Robert A. Janke, who loved cross-country skiing, indulged a pronounced sweet tooth, mainly in the form of pies, and devoted himself to his work at Michigan Tech and on Isle Royale, died Wednesday, Dec. 22, at PortagePointe. He was 88.
Janke taught at Tech for more than 40 years—first physics, then biology. His specialty was plant ecology, in particular the identification of the flora of Isle Royale, where he also studied forest succession–from both natural change and from fire–as well as the effects of moose on the forests.
Colleagues recall Janke as physically fit, intellectually solid, and socially inclined. “He just liked people,” said Ken Kraft, a colleague. “He loved to lead a group on weekend cross-country skiing outings.”
Kraft, a former associate professor, first met Janke in 1961. Kraft described Janke as both a park naturalist and a scientist on Isle Royale, where he worked every summer, beginning in the 1940s. “He had an affection for Isle Royale,” Kraft recalls. “He’d still be there if he could.”
Professor Emeritus Rolf Peterson, who first met Janke in 1967, recalls him as “a very cheerful guy who was helpful and reliable.” Peterson didn’t work with Janke, but they both worked extensively on Isle Royale, so they crossed tracks often. Peterson described Janke as a man of integrity and accomplishment–“known for his work in forest ecology for many decades, and one of the first two forest ecologists at Tech.”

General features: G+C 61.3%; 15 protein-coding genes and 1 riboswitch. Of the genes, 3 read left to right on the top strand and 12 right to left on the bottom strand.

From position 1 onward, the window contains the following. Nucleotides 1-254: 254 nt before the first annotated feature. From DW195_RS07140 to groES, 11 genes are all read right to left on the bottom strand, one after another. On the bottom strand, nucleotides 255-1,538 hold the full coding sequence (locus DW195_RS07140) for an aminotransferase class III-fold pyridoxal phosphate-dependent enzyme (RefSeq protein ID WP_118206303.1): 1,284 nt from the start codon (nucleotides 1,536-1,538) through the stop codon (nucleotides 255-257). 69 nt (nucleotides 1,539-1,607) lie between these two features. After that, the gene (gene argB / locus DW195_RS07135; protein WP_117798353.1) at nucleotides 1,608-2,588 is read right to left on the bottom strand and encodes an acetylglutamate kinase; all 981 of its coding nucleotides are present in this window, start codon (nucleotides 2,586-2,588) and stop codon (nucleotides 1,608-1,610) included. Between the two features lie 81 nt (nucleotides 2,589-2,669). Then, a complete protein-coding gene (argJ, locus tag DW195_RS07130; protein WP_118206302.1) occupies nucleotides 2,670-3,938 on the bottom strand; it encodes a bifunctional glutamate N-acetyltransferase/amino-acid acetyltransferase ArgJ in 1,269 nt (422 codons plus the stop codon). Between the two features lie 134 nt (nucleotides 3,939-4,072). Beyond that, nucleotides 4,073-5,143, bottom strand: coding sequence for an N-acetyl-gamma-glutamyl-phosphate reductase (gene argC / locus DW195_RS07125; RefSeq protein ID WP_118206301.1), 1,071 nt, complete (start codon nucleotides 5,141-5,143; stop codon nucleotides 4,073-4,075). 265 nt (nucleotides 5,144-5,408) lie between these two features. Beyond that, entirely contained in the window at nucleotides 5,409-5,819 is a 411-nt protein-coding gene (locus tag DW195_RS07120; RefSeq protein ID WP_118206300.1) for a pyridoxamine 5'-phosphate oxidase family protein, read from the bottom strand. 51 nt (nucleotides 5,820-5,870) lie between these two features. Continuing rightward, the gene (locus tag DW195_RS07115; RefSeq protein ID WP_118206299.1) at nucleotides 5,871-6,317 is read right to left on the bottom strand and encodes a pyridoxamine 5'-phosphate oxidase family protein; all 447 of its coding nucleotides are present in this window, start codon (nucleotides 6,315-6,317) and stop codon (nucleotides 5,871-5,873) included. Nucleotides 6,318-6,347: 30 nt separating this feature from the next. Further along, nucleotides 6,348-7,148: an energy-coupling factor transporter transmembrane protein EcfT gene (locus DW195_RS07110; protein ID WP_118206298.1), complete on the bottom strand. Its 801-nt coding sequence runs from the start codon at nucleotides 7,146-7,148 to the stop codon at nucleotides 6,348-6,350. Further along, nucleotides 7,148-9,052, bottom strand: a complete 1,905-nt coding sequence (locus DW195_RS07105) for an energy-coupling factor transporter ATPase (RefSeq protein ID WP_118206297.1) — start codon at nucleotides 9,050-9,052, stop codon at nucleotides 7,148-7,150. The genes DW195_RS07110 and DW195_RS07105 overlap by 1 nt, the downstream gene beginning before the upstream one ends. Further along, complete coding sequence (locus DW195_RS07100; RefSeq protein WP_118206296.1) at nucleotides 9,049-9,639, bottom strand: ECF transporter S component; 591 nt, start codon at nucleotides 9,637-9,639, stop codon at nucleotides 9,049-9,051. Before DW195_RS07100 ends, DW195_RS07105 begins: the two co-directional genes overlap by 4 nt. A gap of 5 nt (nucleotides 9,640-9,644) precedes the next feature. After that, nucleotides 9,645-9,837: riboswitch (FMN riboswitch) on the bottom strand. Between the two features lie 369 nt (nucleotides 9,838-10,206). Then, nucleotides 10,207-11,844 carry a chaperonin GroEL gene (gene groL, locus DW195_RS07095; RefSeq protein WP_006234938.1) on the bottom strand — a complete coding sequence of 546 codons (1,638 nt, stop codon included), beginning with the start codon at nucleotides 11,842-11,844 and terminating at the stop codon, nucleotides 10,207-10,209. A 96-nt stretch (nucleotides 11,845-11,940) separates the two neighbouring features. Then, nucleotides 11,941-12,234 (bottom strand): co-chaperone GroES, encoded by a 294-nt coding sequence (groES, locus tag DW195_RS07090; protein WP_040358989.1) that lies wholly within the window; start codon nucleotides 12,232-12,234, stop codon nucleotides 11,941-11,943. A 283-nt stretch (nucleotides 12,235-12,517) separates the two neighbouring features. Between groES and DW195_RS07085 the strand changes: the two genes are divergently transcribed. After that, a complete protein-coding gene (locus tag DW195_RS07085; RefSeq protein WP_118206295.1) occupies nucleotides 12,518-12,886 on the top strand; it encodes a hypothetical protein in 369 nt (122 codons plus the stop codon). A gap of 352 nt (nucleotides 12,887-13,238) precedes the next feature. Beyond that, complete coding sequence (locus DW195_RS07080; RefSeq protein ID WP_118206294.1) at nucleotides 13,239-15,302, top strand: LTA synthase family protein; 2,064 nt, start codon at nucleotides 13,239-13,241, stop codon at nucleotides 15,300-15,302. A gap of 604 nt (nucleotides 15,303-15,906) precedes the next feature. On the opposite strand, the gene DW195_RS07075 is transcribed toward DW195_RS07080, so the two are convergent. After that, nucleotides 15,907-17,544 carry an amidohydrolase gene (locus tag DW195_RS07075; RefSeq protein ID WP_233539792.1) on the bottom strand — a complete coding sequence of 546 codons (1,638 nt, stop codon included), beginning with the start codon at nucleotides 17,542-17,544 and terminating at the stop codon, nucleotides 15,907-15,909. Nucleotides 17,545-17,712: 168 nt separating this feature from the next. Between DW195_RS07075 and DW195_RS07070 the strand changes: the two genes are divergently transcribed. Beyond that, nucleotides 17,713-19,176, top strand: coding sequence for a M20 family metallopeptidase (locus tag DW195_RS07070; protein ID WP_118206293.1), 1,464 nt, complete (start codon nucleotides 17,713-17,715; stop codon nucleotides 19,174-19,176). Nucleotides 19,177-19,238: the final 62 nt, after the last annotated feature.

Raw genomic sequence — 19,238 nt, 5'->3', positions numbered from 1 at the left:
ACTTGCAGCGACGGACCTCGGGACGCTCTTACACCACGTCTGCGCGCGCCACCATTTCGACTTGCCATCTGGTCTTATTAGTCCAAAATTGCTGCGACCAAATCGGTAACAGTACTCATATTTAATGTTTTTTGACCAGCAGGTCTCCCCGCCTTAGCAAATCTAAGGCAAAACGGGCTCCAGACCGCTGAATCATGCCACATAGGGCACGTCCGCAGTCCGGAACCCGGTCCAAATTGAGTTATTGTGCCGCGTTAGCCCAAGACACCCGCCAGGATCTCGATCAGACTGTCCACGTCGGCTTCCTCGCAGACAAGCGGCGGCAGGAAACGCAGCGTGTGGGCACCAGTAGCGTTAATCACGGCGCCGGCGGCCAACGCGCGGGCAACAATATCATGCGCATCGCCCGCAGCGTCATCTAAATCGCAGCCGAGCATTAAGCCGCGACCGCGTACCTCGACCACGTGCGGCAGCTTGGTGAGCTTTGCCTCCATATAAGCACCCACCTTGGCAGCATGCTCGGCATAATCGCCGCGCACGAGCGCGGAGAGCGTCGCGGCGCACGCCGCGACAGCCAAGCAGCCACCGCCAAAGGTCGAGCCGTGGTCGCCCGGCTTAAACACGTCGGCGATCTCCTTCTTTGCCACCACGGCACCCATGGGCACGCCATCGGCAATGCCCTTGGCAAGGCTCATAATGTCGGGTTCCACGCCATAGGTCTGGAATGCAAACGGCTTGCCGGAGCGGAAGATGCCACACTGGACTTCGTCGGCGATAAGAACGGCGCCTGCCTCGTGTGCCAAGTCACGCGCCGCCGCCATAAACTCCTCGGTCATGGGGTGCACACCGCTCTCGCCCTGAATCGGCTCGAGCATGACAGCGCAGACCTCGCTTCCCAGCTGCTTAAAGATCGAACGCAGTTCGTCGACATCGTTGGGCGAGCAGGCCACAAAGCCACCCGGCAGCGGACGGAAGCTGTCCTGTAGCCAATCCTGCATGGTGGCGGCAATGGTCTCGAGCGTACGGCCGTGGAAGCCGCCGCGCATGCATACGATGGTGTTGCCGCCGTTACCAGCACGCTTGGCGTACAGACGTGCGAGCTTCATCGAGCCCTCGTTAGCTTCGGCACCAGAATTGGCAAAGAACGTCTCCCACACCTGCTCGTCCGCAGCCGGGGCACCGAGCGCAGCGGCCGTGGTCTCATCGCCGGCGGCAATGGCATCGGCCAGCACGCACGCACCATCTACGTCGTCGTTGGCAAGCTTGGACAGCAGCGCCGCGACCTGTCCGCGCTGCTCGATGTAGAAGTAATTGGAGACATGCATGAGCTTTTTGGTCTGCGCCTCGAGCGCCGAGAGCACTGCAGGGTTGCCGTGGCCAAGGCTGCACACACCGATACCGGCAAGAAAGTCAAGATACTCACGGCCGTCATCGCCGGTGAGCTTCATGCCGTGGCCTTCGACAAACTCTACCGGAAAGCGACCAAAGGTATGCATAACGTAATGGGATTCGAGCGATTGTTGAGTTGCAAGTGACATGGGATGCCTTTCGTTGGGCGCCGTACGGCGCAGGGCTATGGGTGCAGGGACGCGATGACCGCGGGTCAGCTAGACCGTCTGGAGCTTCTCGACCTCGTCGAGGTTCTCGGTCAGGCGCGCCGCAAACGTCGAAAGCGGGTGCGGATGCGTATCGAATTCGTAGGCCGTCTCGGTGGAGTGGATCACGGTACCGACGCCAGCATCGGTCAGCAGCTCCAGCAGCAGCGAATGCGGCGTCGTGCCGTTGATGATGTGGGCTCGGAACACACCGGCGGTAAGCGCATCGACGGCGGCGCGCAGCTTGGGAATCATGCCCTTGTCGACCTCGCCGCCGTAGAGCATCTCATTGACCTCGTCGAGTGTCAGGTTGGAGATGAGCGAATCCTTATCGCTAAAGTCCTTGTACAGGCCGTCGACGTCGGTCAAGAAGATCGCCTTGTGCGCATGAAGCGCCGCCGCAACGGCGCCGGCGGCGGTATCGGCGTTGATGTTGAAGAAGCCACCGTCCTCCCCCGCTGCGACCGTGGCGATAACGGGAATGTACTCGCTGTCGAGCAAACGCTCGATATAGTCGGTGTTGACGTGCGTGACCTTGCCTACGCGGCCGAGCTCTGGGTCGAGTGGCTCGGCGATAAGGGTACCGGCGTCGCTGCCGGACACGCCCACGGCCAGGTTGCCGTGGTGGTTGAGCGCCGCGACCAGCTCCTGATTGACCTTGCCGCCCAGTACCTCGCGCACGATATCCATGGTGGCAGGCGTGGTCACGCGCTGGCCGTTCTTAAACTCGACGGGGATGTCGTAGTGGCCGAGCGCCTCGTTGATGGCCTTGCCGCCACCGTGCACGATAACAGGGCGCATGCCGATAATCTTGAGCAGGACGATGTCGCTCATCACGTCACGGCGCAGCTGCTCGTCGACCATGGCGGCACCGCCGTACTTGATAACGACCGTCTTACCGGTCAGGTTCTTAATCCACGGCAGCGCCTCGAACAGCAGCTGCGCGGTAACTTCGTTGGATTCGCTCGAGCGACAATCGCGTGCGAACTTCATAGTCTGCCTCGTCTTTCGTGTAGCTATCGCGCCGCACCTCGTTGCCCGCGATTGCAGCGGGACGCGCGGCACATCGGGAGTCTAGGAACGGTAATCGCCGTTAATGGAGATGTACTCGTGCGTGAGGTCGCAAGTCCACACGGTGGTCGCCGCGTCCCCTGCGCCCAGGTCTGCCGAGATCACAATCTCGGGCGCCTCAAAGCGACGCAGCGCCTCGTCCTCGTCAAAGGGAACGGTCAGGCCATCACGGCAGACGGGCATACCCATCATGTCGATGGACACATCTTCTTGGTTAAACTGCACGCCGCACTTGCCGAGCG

Janke, who retired in the early 1980s, earned a bachelor’s degree in physics from the University of Michigan, a master’s in physics from Michigan Tech, and a doctorate in biology from the University of Colorado.
Janke attended Portage Lake United Church, in Houghton, where he was active in the choir. He also enjoyed singing in the Copper Country Chorale and the Ecumenical Choir, and he enjoyed folk dancing.
In 1944, he married the former Nadine Key. The couple lived first in Houghton and then Boston Location. His wife preceded him in death in 2006.
Surviving are four children, seven grandchildren and six great-grandchildren.
Posted January 4, 2011, in Tech Today.
Robert A. Janke
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